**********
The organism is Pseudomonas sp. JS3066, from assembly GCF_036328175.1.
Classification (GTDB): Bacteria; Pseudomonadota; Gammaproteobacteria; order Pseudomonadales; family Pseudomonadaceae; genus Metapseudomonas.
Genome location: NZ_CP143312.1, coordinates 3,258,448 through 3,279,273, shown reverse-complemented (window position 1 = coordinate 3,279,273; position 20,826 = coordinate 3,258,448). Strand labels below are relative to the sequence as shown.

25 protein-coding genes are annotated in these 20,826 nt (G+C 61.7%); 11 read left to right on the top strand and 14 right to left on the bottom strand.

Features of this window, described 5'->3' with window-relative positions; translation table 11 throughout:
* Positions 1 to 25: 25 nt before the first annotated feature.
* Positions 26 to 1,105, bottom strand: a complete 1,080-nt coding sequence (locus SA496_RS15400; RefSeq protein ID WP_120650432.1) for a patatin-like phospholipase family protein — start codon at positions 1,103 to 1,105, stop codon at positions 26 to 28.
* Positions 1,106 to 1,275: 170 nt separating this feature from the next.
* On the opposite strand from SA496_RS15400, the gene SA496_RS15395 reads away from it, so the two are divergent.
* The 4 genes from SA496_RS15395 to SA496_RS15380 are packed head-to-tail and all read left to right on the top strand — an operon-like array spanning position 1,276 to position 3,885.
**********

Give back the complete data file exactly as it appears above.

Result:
The organism is Pseudomonas sp. JS3066, from assembly GCF_036328175.1.
Classification (GTDB): Bacteria; Pseudomonadota; Gammaproteobacteria; order Pseudomonadales; family Pseudomonadaceae; genus Metapseudomonas.
Genome location: NZ_CP143312.1, coordinates 3,258,448 through 3,279,273, shown reverse-complemented (window position 1 = coordinate 3,279,273; position 20,826 = coordinate 3,258,448). Strand labels below are relative to the sequence as shown.

25 protein-coding genes are annotated in these 20,826 nt (G+C 61.7%); 11 read left to right on the top strand and 14 right to left on the bottom strand.

Features of this window, described 5'->3' with window-relative positions; translation table 11 throughout:
* Positions 1 to 25: 25 nt before the first annotated feature.
* Positions 26 to 1,105, bottom strand: a complete 1,080-nt coding sequence (locus SA496_RS15400; RefSeq protein ID WP_120650432.1) for a patatin-like phospholipase family protein — start codon at positions 1,103 to 1,105, stop codon at positions 26 to 28.
* Positions 1,106 to 1,275: 170 nt separating this feature from the next.
* On the opposite strand from SA496_RS15400, the gene SA496_RS15395 reads away from it, so the two are divergent.
* The 4 genes from SA496_RS15395 to SA496_RS15380 are packed head-to-tail and all read left to right on the top strand — an operon-like array spanning position 1,276 to position 3,885.